Museum sketching etiquette
After talking about sketching in museums I started having a look through some of my old sketchbooks for inspiration to take up this practice regularly again.
I can remember being forced to do this as a student. Although I used to enjoy it, time constraints meant that, once you had found something inspirational that you wanted to sketch, you only had a short time to get something scribbled onto paper before you were ushered onto the next place or home.
I also remember feeling incredibly nervous when visiting the museums in London as an art student for the first time and being expected to sketch as:
There was so much to see, and you wanted everything to look perfect in your sketchbook for assessment, that you spend ages trying to find something easy to sketch that you thought would look good rather than what you were really inspired by
As soon as you started to sketch, even though you clearly looked like an amateur student, all other visitors in the museum treated you like one of the exhibits and peered over your shoulder to see what you were doing (and then scoffed at your efforts)
Whatever you picked to sketch from you could almost guarantee that within seconds:
Some genius Michelangelo-style master draftsman from a fancy London college would stand next to you and knock off an exact replica of whatever you were struggling to capture in biro, before proceeding to do a whole portfolio of abstract interpretations using an array of paints, pastels and found objects. Or even worse...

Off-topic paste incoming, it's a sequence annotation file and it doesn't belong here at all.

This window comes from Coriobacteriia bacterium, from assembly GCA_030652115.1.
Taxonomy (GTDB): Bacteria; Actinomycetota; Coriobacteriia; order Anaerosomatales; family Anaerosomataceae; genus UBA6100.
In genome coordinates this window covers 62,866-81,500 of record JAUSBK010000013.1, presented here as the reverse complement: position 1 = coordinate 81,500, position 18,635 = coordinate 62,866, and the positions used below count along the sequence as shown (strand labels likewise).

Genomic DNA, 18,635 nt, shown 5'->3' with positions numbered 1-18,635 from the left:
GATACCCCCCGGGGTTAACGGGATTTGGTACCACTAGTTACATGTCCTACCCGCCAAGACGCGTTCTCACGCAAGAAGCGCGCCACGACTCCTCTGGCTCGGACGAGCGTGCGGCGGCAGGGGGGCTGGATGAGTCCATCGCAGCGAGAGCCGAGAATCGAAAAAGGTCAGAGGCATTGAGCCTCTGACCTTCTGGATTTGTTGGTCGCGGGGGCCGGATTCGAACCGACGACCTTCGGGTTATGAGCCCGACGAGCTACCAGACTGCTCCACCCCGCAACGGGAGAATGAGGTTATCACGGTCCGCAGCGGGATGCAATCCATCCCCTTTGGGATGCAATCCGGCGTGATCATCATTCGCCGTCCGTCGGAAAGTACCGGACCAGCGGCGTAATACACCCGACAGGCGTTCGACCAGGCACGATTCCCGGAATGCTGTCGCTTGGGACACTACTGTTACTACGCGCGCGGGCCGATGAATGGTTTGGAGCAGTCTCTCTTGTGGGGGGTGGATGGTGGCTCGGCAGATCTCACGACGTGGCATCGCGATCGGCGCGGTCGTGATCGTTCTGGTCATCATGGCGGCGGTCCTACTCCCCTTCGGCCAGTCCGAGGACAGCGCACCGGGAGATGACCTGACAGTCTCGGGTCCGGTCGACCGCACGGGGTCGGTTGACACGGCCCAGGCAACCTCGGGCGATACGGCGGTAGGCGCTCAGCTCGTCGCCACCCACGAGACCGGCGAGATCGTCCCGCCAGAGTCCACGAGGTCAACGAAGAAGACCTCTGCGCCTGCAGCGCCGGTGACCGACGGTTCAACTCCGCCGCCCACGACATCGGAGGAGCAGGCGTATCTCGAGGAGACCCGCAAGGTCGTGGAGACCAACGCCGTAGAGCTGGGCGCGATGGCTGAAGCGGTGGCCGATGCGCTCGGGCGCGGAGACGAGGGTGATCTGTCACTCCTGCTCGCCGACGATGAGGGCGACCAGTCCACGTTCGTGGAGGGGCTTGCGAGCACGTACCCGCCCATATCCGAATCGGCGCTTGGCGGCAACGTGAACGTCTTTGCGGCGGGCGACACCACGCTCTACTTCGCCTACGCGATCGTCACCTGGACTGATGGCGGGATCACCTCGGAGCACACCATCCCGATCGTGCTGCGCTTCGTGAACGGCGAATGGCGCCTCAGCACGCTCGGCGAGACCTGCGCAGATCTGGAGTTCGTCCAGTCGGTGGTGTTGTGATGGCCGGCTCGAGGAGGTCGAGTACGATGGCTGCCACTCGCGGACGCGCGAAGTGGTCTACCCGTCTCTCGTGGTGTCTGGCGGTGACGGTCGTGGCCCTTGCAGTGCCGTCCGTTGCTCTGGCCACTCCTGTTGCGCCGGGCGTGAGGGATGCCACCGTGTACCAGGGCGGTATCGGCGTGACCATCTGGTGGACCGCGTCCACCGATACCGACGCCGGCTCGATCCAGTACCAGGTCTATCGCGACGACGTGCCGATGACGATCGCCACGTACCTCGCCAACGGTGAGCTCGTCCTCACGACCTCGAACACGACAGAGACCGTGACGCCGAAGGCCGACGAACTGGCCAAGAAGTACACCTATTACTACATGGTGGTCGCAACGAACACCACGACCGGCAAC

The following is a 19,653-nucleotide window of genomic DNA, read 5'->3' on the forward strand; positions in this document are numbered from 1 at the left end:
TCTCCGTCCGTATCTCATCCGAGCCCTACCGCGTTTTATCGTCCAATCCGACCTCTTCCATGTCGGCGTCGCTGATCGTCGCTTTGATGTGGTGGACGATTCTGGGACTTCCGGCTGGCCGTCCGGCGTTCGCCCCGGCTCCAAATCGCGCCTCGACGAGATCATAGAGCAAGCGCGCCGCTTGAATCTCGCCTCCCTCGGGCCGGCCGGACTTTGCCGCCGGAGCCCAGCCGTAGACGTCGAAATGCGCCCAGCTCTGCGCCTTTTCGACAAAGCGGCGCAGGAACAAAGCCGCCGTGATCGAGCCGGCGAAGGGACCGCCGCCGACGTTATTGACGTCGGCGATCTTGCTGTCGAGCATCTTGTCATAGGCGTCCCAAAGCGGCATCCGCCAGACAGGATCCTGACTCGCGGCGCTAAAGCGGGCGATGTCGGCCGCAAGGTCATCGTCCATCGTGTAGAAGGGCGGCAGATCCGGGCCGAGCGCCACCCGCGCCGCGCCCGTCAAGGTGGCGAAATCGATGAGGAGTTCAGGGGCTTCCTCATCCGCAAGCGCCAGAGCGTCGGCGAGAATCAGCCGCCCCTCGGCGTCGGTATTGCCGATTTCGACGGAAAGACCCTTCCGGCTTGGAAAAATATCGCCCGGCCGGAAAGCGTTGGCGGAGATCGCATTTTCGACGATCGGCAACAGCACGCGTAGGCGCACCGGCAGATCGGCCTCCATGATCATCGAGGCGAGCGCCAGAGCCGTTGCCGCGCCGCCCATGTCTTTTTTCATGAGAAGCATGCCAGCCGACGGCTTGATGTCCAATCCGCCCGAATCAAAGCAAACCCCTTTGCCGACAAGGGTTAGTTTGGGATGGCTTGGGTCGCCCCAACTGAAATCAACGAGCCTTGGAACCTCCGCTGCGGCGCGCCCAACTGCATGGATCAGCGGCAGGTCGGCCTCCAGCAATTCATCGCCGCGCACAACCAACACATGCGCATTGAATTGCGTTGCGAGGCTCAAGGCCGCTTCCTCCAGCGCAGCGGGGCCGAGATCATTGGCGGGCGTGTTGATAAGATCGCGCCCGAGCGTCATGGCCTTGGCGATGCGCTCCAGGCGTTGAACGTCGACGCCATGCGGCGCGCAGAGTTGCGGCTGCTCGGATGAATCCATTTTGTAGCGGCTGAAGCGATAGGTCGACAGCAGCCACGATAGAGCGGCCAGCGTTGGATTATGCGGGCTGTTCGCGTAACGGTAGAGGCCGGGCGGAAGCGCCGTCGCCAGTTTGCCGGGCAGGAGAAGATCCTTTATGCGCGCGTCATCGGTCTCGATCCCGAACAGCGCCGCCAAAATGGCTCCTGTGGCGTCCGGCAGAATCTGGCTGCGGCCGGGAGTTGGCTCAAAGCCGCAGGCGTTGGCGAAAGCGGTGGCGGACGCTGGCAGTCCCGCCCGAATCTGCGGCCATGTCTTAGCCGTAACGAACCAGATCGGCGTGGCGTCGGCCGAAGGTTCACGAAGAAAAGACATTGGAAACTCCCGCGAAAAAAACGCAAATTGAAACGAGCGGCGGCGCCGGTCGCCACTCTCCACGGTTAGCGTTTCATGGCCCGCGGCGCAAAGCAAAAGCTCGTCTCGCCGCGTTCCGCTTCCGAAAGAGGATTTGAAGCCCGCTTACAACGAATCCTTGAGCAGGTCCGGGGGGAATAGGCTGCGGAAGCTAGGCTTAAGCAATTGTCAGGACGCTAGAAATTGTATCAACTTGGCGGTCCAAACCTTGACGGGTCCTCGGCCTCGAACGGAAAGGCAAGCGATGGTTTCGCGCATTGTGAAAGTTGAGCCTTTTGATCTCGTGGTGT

A group of 8 year old school children would sit directly in front of the work you were sketching from, blocking your view, and doing a better sketch than you.
Luckily I am old-enough and wise-enough now to only sketch what I want to, not worry about the results, and ignore whoever happens to be peering over my shoulder or working around me. I prefer to work in pen when sketching in museums as you have to go with your own initial observational instincts.
This stops me getting too precious with my mark-making. The best marks are always the spontaneous, off-the-cuff, ones where you are connecting directly with the object and not over analysing what you are doing.
I am just scanning in some images of sketches that I did when visiting Cyprus during the second year of my degree. This was when I really didn’t care what was going on around me, and really connected with some of the many archaeological objects exhibited in the museums there. It is also where I really developed my own system of mark-marking and recording visual information.
I will share some of these images in my next post...